(c) A termination agreement may provide for sale of the common elements, but may not require that the lots be sold following termination, unless the declaration as originally recorded provided otherwise or unless all the lot owners consent to the sale. If, pursuant to the agreement, any real estate in the planned community is to be sold following termination, the termination agreement shall set forth the minimum terms of the sale.

(d) The association, on behalf of the lot owners, may contract for the sale of real estate in the planned community, but the contract is not binding until approved pursuant to subsections (a) and (b) of this section. Until the sale has been concluded and the proceeds thereof distributed, the association continues in existence with all powers it had before termination. Proceeds of the sale shall be distributed to lot owners and lienholders as their interests may appear, as provided in the termination agreement.

(e) If the real estate constituting the planned community is not to be sold following termination, title to the common elements vests in the lot owners upon termination as tenants in common in proportion to their respective interests as provided in the termination agreement.

(f) Following termination of the planned community, the proceeds of any sale of real estate, together with the assets of the association, are held by the association as trustee for lot owners and holders of liens on the lots as their interests may appear. All other creditors of the association are to be treated as if they had perfected liens on the common elements immediately before termination.

(g) If the termination agreement does not provide for the distribution of sales proceeds pursuant to subsection (d) of this section or the vesting of title pursuant to subsection (e) of this section, sales proceeds shall be distributed and title shall vest in accordance with each lot owner's allocated share of common expense liability.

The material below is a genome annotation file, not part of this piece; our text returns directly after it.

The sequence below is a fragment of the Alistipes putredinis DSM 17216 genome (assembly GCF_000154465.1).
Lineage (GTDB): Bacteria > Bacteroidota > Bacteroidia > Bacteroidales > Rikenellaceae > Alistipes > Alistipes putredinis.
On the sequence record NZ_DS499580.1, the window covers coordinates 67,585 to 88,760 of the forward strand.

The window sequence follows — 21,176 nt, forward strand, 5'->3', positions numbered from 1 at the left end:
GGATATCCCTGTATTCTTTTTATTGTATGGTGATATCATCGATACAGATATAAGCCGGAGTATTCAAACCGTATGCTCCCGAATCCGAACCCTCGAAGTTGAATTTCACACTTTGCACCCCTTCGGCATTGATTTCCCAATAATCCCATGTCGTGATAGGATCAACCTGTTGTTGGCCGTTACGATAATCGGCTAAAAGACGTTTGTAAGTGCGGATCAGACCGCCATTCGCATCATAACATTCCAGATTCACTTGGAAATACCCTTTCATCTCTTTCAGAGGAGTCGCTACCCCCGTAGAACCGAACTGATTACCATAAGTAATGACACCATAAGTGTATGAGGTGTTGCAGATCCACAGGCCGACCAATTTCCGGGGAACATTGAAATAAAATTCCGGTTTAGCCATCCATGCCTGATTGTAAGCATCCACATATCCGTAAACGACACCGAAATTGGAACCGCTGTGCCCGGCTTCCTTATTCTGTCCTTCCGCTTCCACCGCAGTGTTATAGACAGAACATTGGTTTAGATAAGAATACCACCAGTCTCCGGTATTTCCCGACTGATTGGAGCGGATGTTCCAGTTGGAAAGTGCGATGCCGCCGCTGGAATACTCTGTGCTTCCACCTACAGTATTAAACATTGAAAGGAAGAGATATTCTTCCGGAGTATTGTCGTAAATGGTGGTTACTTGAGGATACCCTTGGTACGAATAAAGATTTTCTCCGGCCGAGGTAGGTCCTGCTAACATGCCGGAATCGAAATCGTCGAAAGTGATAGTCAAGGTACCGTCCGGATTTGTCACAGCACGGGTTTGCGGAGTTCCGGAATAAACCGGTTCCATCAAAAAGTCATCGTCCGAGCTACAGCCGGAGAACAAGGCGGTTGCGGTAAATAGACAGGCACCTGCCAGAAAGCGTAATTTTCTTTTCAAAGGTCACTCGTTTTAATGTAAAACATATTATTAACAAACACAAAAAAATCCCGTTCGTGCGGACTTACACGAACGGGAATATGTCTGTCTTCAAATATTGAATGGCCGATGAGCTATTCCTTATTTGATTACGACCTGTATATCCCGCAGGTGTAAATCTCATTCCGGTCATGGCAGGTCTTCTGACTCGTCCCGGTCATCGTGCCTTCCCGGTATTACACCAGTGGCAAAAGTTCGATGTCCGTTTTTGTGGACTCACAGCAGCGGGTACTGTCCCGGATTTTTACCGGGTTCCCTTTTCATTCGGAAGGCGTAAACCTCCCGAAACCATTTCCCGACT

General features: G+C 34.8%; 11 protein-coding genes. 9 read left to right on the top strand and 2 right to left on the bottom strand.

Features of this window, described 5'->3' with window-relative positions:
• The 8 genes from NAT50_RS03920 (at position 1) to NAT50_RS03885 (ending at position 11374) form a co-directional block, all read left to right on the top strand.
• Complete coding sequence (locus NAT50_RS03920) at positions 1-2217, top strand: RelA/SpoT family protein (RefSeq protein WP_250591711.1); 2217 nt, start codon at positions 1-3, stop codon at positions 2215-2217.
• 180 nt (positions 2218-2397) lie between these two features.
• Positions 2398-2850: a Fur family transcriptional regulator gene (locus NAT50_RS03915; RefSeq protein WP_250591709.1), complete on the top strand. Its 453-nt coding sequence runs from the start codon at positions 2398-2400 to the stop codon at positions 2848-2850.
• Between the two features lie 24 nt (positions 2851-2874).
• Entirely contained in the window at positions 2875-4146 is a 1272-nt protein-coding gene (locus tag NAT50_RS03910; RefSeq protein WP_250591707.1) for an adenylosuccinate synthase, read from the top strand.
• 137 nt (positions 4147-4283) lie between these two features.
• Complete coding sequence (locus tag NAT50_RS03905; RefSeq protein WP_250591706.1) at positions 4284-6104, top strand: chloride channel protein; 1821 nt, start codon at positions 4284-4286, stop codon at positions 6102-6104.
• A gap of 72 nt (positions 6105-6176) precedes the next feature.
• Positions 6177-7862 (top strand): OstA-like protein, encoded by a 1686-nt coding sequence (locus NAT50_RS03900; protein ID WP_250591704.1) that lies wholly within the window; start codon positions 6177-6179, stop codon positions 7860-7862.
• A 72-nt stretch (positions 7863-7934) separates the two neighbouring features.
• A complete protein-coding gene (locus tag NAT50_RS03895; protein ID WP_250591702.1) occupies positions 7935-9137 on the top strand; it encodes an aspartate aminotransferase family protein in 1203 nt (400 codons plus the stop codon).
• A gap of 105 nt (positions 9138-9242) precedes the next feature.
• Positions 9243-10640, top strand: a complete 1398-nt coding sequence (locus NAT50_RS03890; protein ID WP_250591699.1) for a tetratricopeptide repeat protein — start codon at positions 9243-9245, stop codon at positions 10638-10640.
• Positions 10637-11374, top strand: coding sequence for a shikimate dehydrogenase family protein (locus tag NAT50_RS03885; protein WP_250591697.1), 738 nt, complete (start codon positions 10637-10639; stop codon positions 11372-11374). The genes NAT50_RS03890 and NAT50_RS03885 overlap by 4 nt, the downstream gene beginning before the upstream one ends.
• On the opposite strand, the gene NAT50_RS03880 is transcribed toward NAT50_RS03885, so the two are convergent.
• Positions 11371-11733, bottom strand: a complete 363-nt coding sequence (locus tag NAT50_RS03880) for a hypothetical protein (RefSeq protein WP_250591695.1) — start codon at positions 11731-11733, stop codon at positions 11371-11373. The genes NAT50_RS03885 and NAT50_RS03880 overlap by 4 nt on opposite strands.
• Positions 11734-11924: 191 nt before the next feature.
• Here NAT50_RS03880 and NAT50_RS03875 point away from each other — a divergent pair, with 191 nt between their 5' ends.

(h) Except as provided in subsection (i) of this section, foreclosure or enforcement of a lien or encumbrance against the common elements does not of itself terminate the planned community, and foreclosure or enforcement of a lien or encumbrance against a portion of the common elements other than withdrawable real estate does not withdraw that portion from the planned community. Foreclosure or enforcement of a lien or encumbrance against withdrawable real estate does not of itself withdraw that real estate from the planned community, but the person taking title thereto has the right to require from the association, upon request, an amendment excluding the real estate from the planned community.

(i) If a lien or encumbrance against a portion of the real estate comprising the planned community has priority over the declaration and the lien or encumbrance has not been partially released, the parties foreclosing the lien or encumbrance may, upon foreclosure, record an instrument excluding the real estate subject to that lien or encumbrance from the planned community. (1998-199, s. 1.)

§ 47F-2-119. Reserved for future codification purposes."

Customer: replied 1 month ago.
Is there any way I can ask for the vote counting process to be observed by neutral third parties?